On April 30, 2008, Standard & Poor's became the first ratings agency to raise Brazil's foreign debt to investment-grade status. These unprecedented decisions, coupled with the discovery of massive new oil and gas reserves, boosts Brazil's prospects for continued, long-term economic and political stability. To explore the implications of Brazil's investment grade status the Brazil Institute hosted a congressional luncheon in partnership with the Wilson Center's On the Hill program.
Ambassador Abdenur discussed this important issue at one session of the Division of International Studies ongoing nonproliferation series. This meeting was jointly sponsored with the Brazil Project and the Los Alamos National Laboratory.
The issues of global climate change, environmental preservation, as well as land use and food security have emerged as dominant themes on the international agenda. Nowhere is the convergence of these issues more apparent than in Brazil—a major food supplier and owner of more than 65 percent of the Amazon rain forest—and, especially, in the state of Mato Grosso. The third largest Brazilian state, Mato Grosso ,borders the southern stretches of the Amazon biome. As Brazil's leading producer of various foodstuffs, the state is at the center of a broader debate about economic development and environmental sustainability. To advance dialogue and promote effective policy that addresses these interlinked issues, the Brazil Institute convened a seminar on December 4, 2008, focused on "Agriculture and Sustainability" with the principal stakeholders.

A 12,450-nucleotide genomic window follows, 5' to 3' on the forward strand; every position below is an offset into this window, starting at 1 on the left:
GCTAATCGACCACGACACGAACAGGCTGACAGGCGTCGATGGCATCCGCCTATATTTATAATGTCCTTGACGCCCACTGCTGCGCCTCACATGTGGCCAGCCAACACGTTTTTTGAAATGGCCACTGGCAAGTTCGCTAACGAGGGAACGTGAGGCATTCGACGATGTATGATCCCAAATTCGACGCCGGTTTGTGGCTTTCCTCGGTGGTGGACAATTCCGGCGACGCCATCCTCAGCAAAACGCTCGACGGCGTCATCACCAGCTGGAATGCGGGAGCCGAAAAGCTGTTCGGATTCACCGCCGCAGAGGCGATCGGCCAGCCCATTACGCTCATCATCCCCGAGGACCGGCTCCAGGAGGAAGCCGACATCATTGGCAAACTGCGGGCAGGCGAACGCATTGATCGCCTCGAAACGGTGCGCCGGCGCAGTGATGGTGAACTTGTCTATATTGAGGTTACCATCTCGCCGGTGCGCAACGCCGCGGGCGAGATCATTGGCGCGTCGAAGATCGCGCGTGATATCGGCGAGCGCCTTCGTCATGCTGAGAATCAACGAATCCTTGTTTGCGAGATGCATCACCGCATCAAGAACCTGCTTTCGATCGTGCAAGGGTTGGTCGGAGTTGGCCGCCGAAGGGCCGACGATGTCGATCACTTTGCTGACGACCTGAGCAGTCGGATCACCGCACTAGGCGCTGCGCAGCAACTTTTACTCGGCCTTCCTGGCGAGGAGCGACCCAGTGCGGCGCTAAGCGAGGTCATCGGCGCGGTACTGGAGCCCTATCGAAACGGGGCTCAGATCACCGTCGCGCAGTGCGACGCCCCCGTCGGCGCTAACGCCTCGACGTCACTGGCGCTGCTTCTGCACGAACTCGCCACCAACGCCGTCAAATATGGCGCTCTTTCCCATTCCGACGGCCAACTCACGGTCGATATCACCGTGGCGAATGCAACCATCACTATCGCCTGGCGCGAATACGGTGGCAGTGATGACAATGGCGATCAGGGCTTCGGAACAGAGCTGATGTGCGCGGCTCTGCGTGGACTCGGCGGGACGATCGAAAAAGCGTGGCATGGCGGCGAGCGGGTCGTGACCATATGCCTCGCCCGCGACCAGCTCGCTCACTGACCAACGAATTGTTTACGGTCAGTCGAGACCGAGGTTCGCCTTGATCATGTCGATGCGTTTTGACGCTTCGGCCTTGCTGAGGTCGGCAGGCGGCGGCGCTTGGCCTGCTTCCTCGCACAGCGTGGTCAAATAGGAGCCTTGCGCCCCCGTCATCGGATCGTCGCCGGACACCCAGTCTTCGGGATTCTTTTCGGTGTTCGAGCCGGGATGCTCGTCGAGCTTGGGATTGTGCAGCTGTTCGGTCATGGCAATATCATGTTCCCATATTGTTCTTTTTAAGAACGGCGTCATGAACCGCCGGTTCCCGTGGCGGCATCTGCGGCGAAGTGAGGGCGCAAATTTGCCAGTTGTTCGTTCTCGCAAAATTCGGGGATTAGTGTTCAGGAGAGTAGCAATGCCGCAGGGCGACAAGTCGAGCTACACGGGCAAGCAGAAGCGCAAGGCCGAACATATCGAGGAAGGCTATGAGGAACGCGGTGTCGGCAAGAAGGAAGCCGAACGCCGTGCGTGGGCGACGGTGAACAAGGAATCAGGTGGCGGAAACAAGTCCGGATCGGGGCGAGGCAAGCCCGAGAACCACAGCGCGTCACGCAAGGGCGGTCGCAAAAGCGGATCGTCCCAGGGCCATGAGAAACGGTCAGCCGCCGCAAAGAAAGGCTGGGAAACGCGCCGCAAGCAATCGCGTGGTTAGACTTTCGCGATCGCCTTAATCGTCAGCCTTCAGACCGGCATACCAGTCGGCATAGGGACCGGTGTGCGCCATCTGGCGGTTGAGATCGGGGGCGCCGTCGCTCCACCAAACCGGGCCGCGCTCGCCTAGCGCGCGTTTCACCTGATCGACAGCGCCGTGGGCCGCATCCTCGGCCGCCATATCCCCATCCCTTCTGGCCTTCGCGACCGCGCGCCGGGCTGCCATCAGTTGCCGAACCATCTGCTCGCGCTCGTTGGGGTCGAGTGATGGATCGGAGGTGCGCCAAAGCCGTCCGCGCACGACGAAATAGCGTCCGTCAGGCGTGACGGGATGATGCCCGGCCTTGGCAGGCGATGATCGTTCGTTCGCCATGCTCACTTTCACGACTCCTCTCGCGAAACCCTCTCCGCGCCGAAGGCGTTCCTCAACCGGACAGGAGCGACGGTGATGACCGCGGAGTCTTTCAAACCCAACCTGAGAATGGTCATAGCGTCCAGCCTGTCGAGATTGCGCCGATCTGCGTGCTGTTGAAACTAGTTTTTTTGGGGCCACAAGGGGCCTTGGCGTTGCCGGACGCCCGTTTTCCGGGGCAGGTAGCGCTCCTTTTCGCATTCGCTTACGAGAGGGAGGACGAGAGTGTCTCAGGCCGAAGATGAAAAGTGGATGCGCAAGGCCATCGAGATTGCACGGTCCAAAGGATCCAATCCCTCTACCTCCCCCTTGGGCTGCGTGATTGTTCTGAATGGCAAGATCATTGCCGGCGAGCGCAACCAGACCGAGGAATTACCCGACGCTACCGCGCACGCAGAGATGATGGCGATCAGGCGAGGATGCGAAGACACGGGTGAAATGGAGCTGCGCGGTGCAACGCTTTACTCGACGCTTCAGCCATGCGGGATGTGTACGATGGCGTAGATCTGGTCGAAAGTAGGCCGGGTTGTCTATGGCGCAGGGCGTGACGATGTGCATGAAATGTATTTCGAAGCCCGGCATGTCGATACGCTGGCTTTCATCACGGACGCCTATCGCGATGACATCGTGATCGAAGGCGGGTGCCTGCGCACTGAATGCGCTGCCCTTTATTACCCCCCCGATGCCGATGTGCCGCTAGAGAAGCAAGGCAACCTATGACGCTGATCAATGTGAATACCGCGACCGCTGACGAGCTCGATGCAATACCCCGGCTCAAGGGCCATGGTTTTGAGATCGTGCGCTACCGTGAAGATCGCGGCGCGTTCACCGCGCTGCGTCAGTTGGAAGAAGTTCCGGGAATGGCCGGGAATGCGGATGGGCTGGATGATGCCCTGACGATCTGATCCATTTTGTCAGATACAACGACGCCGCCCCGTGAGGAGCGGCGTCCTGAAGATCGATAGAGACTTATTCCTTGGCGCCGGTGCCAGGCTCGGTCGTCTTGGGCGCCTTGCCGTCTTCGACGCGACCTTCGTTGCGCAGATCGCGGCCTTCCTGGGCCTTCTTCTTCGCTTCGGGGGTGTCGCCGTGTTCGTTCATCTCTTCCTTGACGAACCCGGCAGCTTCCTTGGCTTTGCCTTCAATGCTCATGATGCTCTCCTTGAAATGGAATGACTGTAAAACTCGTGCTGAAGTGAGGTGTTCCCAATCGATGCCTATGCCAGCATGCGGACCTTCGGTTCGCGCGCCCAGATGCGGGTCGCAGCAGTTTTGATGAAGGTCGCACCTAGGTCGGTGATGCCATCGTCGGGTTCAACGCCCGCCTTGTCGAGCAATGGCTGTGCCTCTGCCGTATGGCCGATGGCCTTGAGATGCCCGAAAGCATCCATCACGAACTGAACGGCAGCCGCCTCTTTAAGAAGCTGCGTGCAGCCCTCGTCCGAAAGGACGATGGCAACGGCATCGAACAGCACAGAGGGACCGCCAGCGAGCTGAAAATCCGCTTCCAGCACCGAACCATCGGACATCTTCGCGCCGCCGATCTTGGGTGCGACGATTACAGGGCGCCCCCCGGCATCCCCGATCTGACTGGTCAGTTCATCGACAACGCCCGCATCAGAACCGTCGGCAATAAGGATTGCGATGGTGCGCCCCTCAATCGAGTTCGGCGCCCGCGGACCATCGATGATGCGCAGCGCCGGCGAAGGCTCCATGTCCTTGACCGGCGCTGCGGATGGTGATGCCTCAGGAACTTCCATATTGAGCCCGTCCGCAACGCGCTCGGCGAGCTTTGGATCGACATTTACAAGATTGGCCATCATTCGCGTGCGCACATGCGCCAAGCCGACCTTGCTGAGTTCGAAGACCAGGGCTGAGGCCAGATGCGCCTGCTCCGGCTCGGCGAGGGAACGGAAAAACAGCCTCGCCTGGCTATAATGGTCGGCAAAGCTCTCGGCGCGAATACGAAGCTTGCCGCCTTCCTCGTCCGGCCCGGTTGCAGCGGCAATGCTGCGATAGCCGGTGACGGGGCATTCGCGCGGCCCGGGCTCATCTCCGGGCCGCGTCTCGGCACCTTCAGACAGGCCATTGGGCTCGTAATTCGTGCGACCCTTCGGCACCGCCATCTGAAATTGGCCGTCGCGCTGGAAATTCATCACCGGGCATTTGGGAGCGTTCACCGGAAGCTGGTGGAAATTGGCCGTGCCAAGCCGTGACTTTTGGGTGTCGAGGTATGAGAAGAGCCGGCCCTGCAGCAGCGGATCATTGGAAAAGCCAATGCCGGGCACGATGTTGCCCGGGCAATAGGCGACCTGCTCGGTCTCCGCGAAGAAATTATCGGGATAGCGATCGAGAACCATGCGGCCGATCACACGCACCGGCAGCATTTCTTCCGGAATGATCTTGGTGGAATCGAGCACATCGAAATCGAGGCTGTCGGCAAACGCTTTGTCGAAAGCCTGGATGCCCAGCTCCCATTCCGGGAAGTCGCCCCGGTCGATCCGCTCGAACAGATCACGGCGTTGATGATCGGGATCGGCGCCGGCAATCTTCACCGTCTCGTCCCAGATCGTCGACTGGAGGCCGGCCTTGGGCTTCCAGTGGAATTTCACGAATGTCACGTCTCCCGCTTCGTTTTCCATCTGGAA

Paulo Sotero, director of the Brazil Institute, gives his take on the recent election of Roberto Azevedo to lead the WTO
Soy, biofuels, all the other commodities you may have heard linked to Amazon deforestation — they are as nothing compared to beef. There are good reasons why ranching thrives in the Amazon: land is free or cheap in most of it, cattle need minimal care, and they can walk to market.
Brazil's President as Working Class Raposa (Fox)Understanding Lula the Politician June 2006
In-depth analyses of critical international, domestic, economic, social and political issues in Brazil. Featuring commentary and research from leading policymakers, Brazilian and Brazilianist scholars, and prominent business figures.
Guest host Linda Wertheimer speaks with Paulo Sotero, director of the Brazil Institute at the Woodrow Wilson Center, about developments in U.S.-Brazil relations.
Co-patrocinada pelo Brazil Institute e pela Embaixada do Brasil em Washington, esta publicação bilíngüe inclui ensaios de estudiosos brasileiros sobre os Estados Unidos. É o resulto de um esforço parapromover os Estudos dos EUA no Brasil.